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It’s quite stunning to see where Betty Who’s career has gone. It’s also amazing to know that I first started seeing Betty Who live in concert in 2013 after the release of her debut EP The Movement. After Somebody Loves You became a viral sensation due to a Home Depot engagement video, Betty’s star began to ascend and I was so glad. She had the talent, was unique, and was also a genuinely nice person.

What I loved about those shows (I saw her two times at Schuba’s in Chicago with a handful of other people – the venue holds at max 200) was the surprise, the humble demeanor that Jessica aka Betty, exuded. Much like Taylor in her younger years, Betty was just so thankful that people came out and spent their money to see her and support her music. At Schuba’s she would stay to say hi to and take pictures with every single person in the room. I mean, I even met her parents at her first show in Chicago. I made shirts, I totally fan-boyed. I have the pictures to prove it.


Her music was fresh, it was energetic, it was romantic, it was hopelessly enamored by optimism even though hearts were breaking at times. Her voice was also extremely serviceable and on the quiet numbers, she truly excelled.

After being snatched up by RCA and going for the big time with an official debut album release in October of 2014 (Take Me When You Go), Betty turned up the volume and was all over the United States promoting her music. Mostly produced and co-written by Peter Thomas, the sound of the album was in the vein of the Movement and Slow Dancing Eps. There was a major misstep during the release of the album which is a larger conversation (half of the album’s songs had been released in 2013 in both EPs). Either way, the excitement faded and then came The Valley in 2017.

In between albums, Betty Who kept touring, but the venues and the star became larger. Betty wasn’t who I remembered and loved. I understand, this is my problem and my perception, but the shows weren’t the humble productions that I knew. It was all a little too big-time now. Back then it was just us and Betty, but now it was Betty and the crowd.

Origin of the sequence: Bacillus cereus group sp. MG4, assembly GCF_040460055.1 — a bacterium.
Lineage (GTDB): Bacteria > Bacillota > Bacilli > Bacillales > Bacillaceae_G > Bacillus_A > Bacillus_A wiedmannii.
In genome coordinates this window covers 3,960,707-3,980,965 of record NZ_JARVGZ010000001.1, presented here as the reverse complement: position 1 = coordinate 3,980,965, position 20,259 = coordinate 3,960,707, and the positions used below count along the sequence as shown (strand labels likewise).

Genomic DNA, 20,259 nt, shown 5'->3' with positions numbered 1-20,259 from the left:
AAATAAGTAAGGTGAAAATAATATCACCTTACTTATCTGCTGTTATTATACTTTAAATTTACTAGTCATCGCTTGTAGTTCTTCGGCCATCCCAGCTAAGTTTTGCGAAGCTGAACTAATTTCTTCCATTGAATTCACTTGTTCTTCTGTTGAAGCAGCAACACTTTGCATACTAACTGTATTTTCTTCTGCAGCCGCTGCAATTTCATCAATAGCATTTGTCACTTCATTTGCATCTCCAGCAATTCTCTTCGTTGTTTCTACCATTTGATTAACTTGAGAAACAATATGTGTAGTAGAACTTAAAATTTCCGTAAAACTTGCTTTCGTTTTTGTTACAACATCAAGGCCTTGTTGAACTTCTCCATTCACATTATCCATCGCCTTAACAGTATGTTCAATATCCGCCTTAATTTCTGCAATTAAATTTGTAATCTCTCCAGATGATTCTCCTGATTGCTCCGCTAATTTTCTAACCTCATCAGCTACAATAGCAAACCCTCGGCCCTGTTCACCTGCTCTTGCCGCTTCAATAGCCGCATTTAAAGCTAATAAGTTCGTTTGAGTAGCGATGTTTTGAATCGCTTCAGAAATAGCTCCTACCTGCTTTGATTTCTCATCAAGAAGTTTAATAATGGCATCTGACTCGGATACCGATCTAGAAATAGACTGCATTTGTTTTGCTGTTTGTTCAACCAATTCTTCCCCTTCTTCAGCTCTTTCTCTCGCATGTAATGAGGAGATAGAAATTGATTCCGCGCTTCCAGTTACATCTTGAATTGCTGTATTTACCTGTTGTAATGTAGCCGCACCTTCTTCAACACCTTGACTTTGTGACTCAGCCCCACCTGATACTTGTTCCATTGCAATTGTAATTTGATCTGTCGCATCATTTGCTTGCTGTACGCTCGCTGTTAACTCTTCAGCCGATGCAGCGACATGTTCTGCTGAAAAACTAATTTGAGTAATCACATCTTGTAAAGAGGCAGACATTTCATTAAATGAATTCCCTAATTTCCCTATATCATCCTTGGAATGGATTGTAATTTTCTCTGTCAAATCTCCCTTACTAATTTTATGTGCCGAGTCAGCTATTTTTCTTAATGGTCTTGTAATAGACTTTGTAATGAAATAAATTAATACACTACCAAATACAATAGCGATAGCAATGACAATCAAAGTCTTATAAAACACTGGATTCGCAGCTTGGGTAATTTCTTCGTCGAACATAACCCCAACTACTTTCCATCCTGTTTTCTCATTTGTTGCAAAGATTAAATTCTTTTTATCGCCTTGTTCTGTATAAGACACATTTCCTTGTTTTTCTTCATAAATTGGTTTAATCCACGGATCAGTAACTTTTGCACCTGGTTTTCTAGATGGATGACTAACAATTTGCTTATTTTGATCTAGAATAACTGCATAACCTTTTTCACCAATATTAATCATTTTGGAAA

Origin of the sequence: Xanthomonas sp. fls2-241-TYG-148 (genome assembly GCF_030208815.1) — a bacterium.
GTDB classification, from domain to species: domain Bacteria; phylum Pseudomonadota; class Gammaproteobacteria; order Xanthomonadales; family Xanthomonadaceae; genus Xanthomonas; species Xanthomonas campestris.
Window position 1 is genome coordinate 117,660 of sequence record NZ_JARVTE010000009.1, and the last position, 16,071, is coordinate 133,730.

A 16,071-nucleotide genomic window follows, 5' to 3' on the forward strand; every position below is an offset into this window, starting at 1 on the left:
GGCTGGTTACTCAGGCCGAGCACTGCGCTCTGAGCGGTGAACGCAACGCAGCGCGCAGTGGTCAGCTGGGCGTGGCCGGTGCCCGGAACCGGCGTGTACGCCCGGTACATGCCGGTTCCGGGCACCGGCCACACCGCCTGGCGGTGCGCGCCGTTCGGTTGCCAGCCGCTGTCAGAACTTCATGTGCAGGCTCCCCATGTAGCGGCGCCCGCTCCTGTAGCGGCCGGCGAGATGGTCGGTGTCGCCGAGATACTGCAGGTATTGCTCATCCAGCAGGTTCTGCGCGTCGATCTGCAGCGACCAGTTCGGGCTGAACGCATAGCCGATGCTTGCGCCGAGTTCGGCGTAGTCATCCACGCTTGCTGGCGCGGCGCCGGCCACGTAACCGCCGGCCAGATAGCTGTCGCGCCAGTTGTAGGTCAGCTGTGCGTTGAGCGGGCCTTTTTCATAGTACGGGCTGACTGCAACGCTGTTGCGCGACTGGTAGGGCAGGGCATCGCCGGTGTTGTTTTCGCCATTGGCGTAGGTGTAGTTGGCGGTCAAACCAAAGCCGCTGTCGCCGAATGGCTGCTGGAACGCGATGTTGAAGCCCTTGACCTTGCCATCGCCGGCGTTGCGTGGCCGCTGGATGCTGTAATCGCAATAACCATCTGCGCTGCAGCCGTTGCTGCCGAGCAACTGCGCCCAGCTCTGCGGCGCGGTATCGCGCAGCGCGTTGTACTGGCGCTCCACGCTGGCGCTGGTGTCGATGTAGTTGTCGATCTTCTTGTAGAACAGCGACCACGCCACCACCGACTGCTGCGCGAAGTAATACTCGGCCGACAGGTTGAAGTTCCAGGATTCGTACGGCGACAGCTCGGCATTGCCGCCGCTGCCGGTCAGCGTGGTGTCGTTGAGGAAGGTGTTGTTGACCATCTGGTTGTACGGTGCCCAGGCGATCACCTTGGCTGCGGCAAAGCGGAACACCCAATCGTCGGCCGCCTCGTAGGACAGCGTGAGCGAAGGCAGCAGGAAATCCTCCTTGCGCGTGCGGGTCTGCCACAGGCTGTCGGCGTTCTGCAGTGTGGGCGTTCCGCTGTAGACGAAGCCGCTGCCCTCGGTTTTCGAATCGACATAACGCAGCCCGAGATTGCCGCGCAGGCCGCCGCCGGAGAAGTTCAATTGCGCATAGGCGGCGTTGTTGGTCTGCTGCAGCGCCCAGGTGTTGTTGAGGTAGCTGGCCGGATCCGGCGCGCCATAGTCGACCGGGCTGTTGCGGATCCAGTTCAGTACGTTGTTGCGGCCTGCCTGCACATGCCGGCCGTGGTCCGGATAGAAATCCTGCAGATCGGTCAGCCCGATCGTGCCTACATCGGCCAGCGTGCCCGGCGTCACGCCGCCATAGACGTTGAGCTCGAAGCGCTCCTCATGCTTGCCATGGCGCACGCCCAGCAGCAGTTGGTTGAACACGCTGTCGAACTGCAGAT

After avoiding her music for the better part of a year, a friend invited me to see her (for free) at the Chop Shop in Chicago. I initially said no, but changed my mind after listening to Wanna Be. It reminded me of the Betty I knew. I also read an article in the Chicago Tribune where Betty recalls issues with RCA and their wanting to control her music, and being told that “[the execs] knew better”. Betty left RCA shortly after the Valley was released.


Who I saw performing at the Chop Shop was the Betty I remembered. I wore the shirt I made for the concert in 2013, and I danced around while embracing the uplifting mood she finds in both love and heartbreak. Did I get a picture with her? No (you have to pay for that now). Did she remember my shirt? No (she couldn’t have possibly seen it in the crowd). But I have to remember that she’s been everywhere and in between, and also fought her own battles, and is only 26.

She just released two brilliant singles this year: Ignore Me and Look Back. It’s a different sound, but it’s still so Betty in an interesting way. Betty performed in two sold-out shows in Chicago this March.


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